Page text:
Little Sister’s Chef Tin Vuong’s one-of-a-kind eatery is headed to Downtown LA’s Restaurant Row.
For Chef Tin Vuong, opening his Manhattan Beach restaurant Little Sister in 2013 was all about carving out a place of his own.
“Little Sister was super personal,” says the restaurateur. “I was in a frame of mind where I thought, ‘I’m just going to do what I want, and either people are going to like it or hate it.’”
Two years later, the people continue to give a collective thumbs up to Vuong’s popular 50-seat place on South Bay’s unofficial Restaurant Row—just north of Manhattan Beach Boulevard on Manhattan Avenue, and steps from Darren’s, Fishing with Dynamite and Manhattan Beach Post.
As testament to the young chef/restauranteur’s iron work ethic, despite spending an inordinate amount of time in the South Bay tending to his and partner Jed Sanford’s successful roster of restaurants, which includes Steak and Whiskey, Abigaile and Día de Campo, Vuong admits, “The honest truth is that, as long as I’ve worked in the South Bay, I’ve never stepped foot on the beach.”
Little Sister’s distinctive dining room is decked with wood-plank flooring, school house desk chairs and smooth concrete walls stenciled with butterflies and song lyrics. A keen menu of Asian small plates—from Hong Kong steamed sea bream and Myanmar okra curry to Vietnamese pork belly crepes and Singapore curry noodles—mingles with French cheese and petite pastries.
The beverage list includes sake, craft beers and a well-chosen slew of wines, California and French mostly, along with a comely selection of “Go On and Try Its,” including Canadian Ice Wine and a Grenache Blanc blend from Paso Robles.
Noting how seamless and how well the mash-up of his personal influences work at Little Sister, Vuong tells, “I was in a very creative space at that time, and I wasn’t trying to put a ‘concept’ together. The concept was me, and I carried that through everything, including the decor and music.”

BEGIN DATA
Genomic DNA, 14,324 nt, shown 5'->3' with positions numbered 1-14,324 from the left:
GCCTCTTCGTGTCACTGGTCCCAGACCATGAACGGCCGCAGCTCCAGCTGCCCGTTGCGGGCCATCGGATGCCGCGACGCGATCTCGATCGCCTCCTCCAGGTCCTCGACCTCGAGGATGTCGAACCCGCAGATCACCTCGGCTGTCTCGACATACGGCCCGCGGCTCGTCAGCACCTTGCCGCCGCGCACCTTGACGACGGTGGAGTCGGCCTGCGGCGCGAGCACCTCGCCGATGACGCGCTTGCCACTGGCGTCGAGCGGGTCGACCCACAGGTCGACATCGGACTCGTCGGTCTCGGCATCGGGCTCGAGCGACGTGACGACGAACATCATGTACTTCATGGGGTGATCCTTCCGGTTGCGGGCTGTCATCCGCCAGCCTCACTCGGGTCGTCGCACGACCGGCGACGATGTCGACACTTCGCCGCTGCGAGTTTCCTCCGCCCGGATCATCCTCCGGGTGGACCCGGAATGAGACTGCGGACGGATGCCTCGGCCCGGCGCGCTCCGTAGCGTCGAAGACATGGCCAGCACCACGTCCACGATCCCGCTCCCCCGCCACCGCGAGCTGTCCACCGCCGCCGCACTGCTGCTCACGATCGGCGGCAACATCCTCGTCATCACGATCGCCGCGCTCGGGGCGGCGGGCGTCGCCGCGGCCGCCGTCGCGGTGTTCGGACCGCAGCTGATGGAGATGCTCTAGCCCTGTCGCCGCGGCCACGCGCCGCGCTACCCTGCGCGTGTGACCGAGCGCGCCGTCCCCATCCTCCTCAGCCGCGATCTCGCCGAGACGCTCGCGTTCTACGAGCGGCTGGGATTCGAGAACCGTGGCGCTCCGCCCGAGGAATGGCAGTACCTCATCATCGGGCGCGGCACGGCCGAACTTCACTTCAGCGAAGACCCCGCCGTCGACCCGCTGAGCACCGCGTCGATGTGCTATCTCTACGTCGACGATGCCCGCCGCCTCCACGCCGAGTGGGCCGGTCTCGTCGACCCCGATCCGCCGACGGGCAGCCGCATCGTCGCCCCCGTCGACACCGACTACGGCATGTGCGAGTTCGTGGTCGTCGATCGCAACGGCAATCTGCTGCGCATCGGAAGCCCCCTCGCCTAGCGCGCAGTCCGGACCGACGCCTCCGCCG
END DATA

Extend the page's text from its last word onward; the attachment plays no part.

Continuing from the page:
Starting soon, local fans of Little Sister will have yet another reason to venture outside the South Bay and head to Downtown LA to dine. To 523 West 7th Street, to be precise, between Grand Avenue and Olive Street.
That’s where, in June, Vuong is opening another Little Sister. “On a business level, downtown is an emerging market,” he says.
“Also, there’s not a lot of good Asian food up there in my opinion.”
The whole project, Vuong notes, “happened organically” when his broker came to him with “the perfect space on a great street.”
“If I had a checklist of restaurant wants, the location just checked all my boxes,” he says. Just around the corner from Los Angeles Athletic Club, the new Little Sister will be positioned centrally along Restaurant Row, right across the street from Bottega Louie and a block from Sugarfish by Sushi Nozawa.
As far as food goes, Vuong says: “At least 50 percent of the menu is going to be different, for sure.” The new location will also be open for breakfast, lunch and dinner.
(The Manhattan Beach location serves dinner every night, and lunch Friday through Sunday only.)
And if you’re wondering how Little Sister’s menu could possibly be transposed to breakfast, Vuong offers that Asian-style breakfast porridges will be part of the mix, along with “things that I, or a lot of people in Asia, eat in the morning, but might seem like lunch or dinner.” He pauses. “It’s like having dinner for breakfast.”
Speaking of eating, when Vuong is asked what his favorite thing to dine on at Little Sister is, he says, “Anything I can fit in a bowl. Anything with curry. Anything with chili. Fresh herbs. Usually it’s like a smorgasbord of things. My bowl.”
Sounds about right.
1131 Manhattan Avenue
Manhattan Beach, CA 90266
Photos courtesy of Little Sister